Castegren sketched the whole structure on napkins for her caretaker, Will Leas, to build in 2009. It's a significant upgrade from the barn elsewhere on the property, which she had originally used as both home and production facility. The building is kept at 55 degrees with geothermal heating (the tasting room also has a propane-fueled fireplace), and some of its electricity comes from pole-mounted solar panels. Leas also built a picturesque bridge over a stream on the property and a circular tap house, to Castegren's specs, where the crew makes maple dessert wine and syrup.

"I wish I could design my own tank," she comments, tapping a taste of fermenting Marquette grapes from a tank. During harvest season, she tastes and smells each wine several times a day and tests their acidity and ph levels in beakers regularly. "This one needs a little more oxygen," she judges.

Castegren knew she wanted to be a farmer as an undergraduate at the University of Vermont. "I wanted to be outside. And I really liked chemistry," she says. A plant and soil science major with a minor in small business, she interned on a vegetable farm but quickly realized that squatting on the ground all day didn't work for a six-foot-tall woman. And, at the end of the season, she recalls feeling disappointed that "everything was gone"—whereas grape vines remain.

After graduating in 2001, Castegren worked her first vines at Shelburne Vineyard, one of Vermont's pioneering vineyards. At the time, wine production was relatively new in Vermont compared with upstate New York, where the industry has been developing for 15 years. (Temperatures average five degrees higher there.) Castegren jokes that she got the internship "because I had read this really long book about wine grapes, which no one ever reads."

Ken Albert, who founded Shelburne Vineyard, recalls that his vineyard was three years old and its first grapes only just maturing when he hired Castegren, his second employee.

"She was wonderful," he recalls, "a fantastic, determined woman with a lot of energy and a lot of can-do attitude. Once she started working with the grape vines, she was hooked. She told me she wanted to have her own vineyard, and not in the expected place [near Lake Champlain]. And by golly she's done it."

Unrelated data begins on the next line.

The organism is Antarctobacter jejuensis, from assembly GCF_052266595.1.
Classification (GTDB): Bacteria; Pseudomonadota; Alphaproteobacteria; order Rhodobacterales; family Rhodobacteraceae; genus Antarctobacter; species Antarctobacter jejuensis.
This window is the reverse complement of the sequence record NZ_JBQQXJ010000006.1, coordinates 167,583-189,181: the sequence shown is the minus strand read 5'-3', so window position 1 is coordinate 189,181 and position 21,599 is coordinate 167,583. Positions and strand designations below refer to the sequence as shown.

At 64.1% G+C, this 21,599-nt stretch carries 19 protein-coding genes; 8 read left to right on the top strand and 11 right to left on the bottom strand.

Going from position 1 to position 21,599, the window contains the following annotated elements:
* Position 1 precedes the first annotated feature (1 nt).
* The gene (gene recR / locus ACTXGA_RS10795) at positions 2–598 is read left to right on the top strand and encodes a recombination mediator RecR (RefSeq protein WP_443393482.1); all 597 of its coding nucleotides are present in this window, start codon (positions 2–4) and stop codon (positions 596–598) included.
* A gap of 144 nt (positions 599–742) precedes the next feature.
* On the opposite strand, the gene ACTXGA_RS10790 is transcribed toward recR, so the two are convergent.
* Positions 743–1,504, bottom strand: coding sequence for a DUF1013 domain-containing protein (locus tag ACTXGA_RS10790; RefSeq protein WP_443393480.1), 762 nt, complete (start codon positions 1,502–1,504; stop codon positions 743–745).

Tasting Room, Fresh Tracks Farm

Castegren's timing was perfect. The University of Minnesota was just developing hybrid grapes, including Marquette, Frontenac, and La Crescent, that could withstand Vermont's subzero temperatures and blink-of-an-eye growing season. With the help of her family, Castegren bought 1,800 acres of farmland in Berlin and planted a few starter acres with 17 varieties.

Over the years, she has pared it down to six, including her newest experiment: an acre of Itasca grapes, a variety the University of Minnesota released in 2016. She drives her Jeep up a steep dirt road to check on the scraggly little plants, which just endured their third frost. "They'll be fine," she says confidently.

Castegren will spend the rest of her day tasting, testing, "punching down" rising levels of fermenting grapes in the tanks, and helping her full-time workers. (She has no seasonal employees.) The latter will pick for nine hours until darkness, and then haul their harvest to the winery. There, led by assistant winemaker Hannah Swanson, they'll sort, destem, crush, press (in the case of white-wine grapes), and ferment the grapes in various steel vats and tanks until 10 o'clock at night. Castegren will bring them lunch and dinner and cut flowers for the tasting room, amid myriad other tasks.

"Sometimes I feel like a den mom running around," jokes Castegren, who is also mother to an 8-year-old boy.